A solution of benzyl ester 10 (0.73 g, 0.76 mmol) in 10 ml of EtOH was hydrogenated over 10% Pd/C(0.1 g) at 45 psi overnight. The residue was recrystallized from EtOH yielding 0.19 g (41.6%) of target 11. NMR (20% K2 CO3 in D2 O): δ 0.88 (t,3H), 1.27 (brS,20H), 1.56 (m,2H), 1.83 (m,2H), 2.34 (t,2H), 2.5-2.8 (m,10H), 3.0-3.3 (m,8H), 4.09 (t,2H).
A solution of 3-amino-1-propanol (1.88 g, 0.025 mol) and triethylamine (6.33 g, 0.063 mol) in 20 ml of dry acetonitrile was added to a suspension of iodoacetamide (9.71 g, 0.053 mol) in 35 ml of dry acetonitrile at 0° C. and the resulting solution was stirred for 1 h at 0° C. followed by stirring overnight at room temperature. The solid in the reaction mixture was collected, washed with hot chloroform and recrystallized from THF affording 2.69 g (57%) of compound 13. NMR (D2 O): δ 1.7-1.8 (m,2H), 2.67 (t,2H), 3.29 (s,4H), 3.65 (t,2H).
To a suspension of amide 13 (2.518 g, 0.0133 mol) in 50 ml of dry THF, 130 ml of BH3 THF was added dropwise at 0° C., and the resulting mixture was stirred overnight. Methanol (20 ml) was added to the reaction mixture at 0° C. After evaporation of the solvent, the residue was dissolved in methanol and saturated with HCl gas, followed by reflux of the reaction solution for 2 h. The residue, obtained by the removal of methanol in 25 ml of DMF, was treated with Et3 N (15 ml) and the solid was removed by filtration. The filtrate was added to a solution of benzyl bromacetate (15.23 g, 0.0665 mol) in 15 ml of DMF at 0° C. and stirring was continued overnight. The reaction mixture was diluted with EtOAc and the organic solution was washed with saturated brine, dried with MgSO4, filtered and concentrated under reduced pressure. Purification through a silica gel column using CHCl3 :methanol (15:1) as eluent afforded 4.98 g (50%) of compound 14. NMR (CDCl3): δ 1.5-1.6 (m,2H), 2.4-2.6 (m,6H), 2.85 (t,4H), 3.60 (s,8H), 3.67 (t,2H), 5.11 (s,8H), 7.2-7.4 (m,20H).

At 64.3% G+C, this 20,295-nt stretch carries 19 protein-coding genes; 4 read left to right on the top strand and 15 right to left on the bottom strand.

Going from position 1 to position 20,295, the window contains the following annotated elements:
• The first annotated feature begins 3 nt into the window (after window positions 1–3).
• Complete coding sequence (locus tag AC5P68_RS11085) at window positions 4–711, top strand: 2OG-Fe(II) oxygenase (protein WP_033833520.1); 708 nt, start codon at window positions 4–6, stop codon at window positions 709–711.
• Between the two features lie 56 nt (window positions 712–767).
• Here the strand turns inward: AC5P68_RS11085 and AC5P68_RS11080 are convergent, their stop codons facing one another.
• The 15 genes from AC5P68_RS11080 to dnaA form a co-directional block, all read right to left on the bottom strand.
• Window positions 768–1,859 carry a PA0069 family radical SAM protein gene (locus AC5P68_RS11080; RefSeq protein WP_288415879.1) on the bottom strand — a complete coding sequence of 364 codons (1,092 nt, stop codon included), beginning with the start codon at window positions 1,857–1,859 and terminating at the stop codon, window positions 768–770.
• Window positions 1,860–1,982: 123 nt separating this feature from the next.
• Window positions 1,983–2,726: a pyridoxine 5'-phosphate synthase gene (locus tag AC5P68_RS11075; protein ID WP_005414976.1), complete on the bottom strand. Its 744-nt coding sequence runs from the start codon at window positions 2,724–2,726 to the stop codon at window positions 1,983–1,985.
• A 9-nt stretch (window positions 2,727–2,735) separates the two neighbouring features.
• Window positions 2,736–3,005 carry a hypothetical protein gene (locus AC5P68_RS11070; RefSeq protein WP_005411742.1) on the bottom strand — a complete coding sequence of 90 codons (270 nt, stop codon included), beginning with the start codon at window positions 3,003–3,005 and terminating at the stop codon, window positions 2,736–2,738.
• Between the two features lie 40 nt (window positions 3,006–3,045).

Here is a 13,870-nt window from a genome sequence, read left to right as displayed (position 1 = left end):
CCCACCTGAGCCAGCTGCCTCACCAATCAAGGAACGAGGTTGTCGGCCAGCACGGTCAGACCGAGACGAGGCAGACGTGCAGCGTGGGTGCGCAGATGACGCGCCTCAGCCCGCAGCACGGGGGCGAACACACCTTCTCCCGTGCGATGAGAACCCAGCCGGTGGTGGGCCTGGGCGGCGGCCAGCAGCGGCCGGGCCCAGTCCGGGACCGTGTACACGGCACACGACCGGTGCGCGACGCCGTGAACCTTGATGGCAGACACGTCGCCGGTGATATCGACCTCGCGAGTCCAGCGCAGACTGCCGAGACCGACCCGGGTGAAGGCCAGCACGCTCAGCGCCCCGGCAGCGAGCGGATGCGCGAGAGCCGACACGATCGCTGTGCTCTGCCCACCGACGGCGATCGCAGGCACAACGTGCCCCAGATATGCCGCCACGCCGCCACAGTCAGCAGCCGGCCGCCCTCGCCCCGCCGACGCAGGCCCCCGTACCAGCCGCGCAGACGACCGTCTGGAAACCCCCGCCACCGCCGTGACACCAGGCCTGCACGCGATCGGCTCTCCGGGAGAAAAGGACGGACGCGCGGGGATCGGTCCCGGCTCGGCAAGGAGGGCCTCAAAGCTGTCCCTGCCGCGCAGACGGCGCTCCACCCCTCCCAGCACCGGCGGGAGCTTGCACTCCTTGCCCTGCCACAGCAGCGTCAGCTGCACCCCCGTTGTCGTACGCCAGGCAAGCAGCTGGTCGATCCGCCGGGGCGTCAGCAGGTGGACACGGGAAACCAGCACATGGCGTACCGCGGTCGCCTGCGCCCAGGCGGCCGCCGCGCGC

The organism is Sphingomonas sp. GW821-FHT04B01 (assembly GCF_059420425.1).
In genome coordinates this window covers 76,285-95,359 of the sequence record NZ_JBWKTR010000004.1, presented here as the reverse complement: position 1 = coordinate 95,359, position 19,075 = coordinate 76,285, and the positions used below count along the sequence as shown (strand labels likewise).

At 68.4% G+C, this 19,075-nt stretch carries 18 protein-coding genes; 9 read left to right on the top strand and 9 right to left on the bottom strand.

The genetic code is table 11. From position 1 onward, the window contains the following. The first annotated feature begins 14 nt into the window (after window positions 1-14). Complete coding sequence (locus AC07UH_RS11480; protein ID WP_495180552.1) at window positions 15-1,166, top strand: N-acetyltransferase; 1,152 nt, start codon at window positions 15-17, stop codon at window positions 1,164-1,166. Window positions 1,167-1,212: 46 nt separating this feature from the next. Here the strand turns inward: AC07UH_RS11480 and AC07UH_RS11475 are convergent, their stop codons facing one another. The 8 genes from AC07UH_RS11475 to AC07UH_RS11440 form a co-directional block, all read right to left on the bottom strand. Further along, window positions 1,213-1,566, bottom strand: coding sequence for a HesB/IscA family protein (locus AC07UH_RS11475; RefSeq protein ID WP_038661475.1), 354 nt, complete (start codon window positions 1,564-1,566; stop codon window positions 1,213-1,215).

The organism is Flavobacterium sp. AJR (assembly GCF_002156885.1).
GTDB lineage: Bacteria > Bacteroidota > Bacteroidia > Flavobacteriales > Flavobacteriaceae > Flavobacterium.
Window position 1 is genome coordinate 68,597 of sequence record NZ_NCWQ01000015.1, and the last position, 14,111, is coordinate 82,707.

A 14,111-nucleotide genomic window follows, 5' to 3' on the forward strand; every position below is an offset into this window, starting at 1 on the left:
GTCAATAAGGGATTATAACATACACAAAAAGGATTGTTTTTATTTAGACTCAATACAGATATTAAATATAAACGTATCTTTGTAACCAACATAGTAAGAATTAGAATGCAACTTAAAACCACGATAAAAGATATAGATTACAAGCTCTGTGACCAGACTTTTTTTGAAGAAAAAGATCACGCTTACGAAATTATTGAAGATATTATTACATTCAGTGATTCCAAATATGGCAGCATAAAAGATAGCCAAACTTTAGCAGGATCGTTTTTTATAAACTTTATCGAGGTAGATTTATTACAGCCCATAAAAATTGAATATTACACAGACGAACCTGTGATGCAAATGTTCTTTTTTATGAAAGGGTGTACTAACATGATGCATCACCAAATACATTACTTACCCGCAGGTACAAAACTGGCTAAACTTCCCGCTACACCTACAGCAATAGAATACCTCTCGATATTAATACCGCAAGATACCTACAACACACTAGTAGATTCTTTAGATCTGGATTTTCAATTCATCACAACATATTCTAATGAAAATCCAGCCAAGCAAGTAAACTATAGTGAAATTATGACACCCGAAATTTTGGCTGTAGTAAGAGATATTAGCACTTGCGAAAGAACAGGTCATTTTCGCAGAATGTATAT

Compound 15 was prepared in the same way as described for the preparation of compound 10 beginning with compound 14 (see Example 4B). Thus, compound 14 (1.51 g, 2mmol) gave 0.98 g (51%) of compound 15. NMR (CDCl3): δ 0.88 (t,3H), 1.25 (brs,20H), 1.6-1.8 (m,4H), 2.26 (t,2H), 2.4-2.9 (m,10H), 3.56 (s,8H), 4.01 (t,2H), 5.12 (s,8H), 7.3-7.4 (m,20H).
D. N-(3-Myristoylpropyl)-N,N-bis[2-[N',N'-bis(carboxymethyl) nitrilo]ethyl⃡amine(16)
Compound 16 was prepared from 15 according to the procedures described for the preparation of 11 from 10 (see Example 4C) affording 0.31 g (67%) as a white solid. NMR (20% K2 CO3 in D2 O): δ 0.88 (t,3H), 1.28 (brs,20H), 1.5-1.7 (m,2H), 1.8-2.0 (m,2H), 2.36 (t,2H), 2.5-2.9 (m,10H), 3.1-3.4 (m,8H), 4.1 (t,2H).
Preparation of Gd Complexes of Compounds 5 and 6